It has long been an open secret that many performers in the entertainment industry take, or are widely presumed to take, anabolic steroids and human growth hormone (hGH), along with their “recreational” drugs like cocaine and marijuana. No one should be surprised that performers whose careers require taut skin and well-defined muscles would use PIED’s (performance- and image-enhancing drugs). In the performance-driven world of workplace doping, there are few workplaces that reward effective doping procedures as lavishly as the stages and screens on which actors and musicians make their fortunes. The $8000 fine Sylvester Stallone paid after Australian customs officers found 48 vials of the growth hormone Jintropin (somatropin) in his luggage in 2007 was a tiny price to pay for the professional benefits he believes he gets from the drugs.
“As you get older,” Stallone explained, “the pituitary gland slows and you feel older, your bones narrow. This stuff gives your body a boost and you feel and look good. Doing Rambo is hard work.” And the hard work put in by screen warriors and stuntmen often requires pharmaceutical support.
In the Stallone case, the workplace doping rationale was endorsed by both the defendant and the prosecutor. Even the deputy chief magistrate handling the case put in a mitigating word for the 60-year-old action star: “There is no suggestion that the substances were being used for anything other than cosmetic or therapeutic purposes. He has shown contrition, he has expressed his remorse.” Serving up the misguided notion that a patient should feel “contrition” over taking a “therapeutic” drug provided the magistrate with the politically correct cover to sweep the entire matter under the rug where everyone involved clearly felt it belonged. i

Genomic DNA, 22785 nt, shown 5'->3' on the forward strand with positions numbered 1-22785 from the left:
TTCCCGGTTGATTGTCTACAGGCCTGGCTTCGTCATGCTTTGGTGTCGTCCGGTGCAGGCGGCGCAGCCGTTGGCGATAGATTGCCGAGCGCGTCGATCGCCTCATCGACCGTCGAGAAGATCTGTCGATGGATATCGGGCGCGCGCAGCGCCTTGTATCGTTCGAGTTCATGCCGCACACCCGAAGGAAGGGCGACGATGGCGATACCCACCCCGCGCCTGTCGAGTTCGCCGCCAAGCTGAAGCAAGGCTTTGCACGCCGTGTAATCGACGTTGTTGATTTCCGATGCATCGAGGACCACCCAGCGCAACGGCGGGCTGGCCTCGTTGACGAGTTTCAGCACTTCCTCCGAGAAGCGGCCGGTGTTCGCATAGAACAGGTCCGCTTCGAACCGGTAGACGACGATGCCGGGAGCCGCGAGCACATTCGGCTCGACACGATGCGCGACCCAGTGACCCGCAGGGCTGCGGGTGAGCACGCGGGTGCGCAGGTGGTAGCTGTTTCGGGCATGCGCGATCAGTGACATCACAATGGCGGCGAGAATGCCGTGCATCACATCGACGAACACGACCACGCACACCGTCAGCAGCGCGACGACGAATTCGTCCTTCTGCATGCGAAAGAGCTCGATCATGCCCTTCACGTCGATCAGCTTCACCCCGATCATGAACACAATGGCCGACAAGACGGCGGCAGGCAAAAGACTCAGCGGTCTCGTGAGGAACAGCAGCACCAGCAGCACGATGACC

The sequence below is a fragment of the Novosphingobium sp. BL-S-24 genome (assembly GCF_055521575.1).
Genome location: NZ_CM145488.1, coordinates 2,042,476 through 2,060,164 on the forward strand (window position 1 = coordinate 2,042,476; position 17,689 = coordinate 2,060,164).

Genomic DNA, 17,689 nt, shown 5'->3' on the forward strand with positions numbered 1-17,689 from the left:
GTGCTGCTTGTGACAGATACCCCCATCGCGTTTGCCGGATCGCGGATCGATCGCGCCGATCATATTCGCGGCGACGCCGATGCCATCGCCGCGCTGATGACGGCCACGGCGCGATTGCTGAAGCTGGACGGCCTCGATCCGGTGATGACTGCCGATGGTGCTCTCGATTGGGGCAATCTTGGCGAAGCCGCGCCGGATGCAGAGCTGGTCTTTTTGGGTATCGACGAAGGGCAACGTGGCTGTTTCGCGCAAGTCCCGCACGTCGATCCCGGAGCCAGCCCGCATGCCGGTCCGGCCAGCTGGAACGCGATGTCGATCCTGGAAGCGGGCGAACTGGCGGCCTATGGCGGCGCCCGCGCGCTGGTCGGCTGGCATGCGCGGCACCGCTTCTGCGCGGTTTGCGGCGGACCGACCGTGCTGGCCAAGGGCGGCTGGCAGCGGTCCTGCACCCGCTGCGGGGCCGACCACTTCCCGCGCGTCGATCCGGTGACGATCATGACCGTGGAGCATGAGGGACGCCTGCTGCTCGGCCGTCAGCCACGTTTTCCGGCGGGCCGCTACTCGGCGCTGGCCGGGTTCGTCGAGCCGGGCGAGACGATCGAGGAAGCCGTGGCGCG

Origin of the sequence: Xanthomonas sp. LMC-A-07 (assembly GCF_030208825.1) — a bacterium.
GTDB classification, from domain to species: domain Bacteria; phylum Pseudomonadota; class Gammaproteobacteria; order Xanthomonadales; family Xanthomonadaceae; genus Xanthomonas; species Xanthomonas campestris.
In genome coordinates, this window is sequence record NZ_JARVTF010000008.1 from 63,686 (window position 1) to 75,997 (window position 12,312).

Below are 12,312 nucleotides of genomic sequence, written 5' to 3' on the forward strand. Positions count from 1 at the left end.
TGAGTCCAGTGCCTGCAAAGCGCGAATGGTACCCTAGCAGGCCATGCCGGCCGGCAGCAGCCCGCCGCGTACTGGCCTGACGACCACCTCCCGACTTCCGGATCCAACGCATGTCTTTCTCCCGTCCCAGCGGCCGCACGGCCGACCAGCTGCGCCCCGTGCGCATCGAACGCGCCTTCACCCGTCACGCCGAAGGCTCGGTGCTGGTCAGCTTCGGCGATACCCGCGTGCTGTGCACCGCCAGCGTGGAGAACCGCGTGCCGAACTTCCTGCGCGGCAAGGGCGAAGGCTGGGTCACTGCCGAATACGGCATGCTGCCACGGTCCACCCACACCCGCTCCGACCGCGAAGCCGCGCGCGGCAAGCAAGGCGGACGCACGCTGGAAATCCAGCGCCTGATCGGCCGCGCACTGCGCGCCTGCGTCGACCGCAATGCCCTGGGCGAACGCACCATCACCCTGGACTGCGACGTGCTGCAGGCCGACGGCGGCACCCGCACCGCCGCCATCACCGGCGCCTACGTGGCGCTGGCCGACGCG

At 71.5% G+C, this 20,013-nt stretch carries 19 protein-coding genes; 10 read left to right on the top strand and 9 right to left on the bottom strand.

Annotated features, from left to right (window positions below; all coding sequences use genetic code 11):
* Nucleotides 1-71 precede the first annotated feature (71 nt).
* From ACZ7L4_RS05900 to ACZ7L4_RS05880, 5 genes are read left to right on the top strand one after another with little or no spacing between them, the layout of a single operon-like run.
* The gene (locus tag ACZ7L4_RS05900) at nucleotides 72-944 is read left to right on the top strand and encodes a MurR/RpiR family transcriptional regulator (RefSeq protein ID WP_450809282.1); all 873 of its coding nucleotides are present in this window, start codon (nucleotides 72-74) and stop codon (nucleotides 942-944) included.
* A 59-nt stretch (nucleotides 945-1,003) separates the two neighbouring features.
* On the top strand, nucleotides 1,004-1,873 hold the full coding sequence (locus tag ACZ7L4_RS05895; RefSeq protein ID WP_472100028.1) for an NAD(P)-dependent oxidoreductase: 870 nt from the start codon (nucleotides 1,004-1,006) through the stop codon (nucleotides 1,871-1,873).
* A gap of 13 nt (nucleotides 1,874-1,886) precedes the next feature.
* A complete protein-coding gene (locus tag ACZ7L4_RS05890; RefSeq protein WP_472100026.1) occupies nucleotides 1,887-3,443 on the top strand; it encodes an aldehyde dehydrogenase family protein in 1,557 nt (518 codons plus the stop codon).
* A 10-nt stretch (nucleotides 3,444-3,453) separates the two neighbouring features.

It is hard to believe that the global publicity resulting from Stallone’s drug bust Down Under hurt his career. It is more likely that making a boxing film in your sixties earns you the special exemption from anti-doping rules that is reserved for seniors who have gone that extra mile to defy the aging process.
The legal kabuki enacted by both sides in the Stallone case is an accurate representation of how hormone doping works in the entertainment industry. Drug use is endemic and is regarded as an entitlement by performers. The networks composed of black-market dealers and prescription-writing doctors operate with impunity. Police investigations and prosecutions are few and far between. Banishment to the legal and professional purgatory that engulfs famous athletes like Alex Rodriguez is virtually unknown. Many actors and musicians have been consumed (and, in a past era, disgraced) by their drug habits, but these heroin- and cocaine-fuelled tragedies have had nothing to do with performance-enhancement.
The really interesting aspect of PIED use in Hollywood is the uncontroversial status of the “open secret.” The social arrangement that unites performers and journalists and law enforcement in a conspiracy of silence allows workplace doping in Hollywood to function with an absolute minimum of exposure and public disapproval.
An “open secret” is an arrangement, an informal social contract that remains intact because no sufficiently influential person or interest group chooses to intervene and disrupt it. An open secret thus involves a tension between the toleration of what is illegal or illicit or suspicious and the social mandate we expect to condemn and sometimes punish socially unacceptable behaviors. The toleration of performance-enhancing drug use among entertainers is one such arrangement we will examine in a future column.
“Stallone guilty of importing growth hormone into Australia,” The Guardian (May 17, 2007).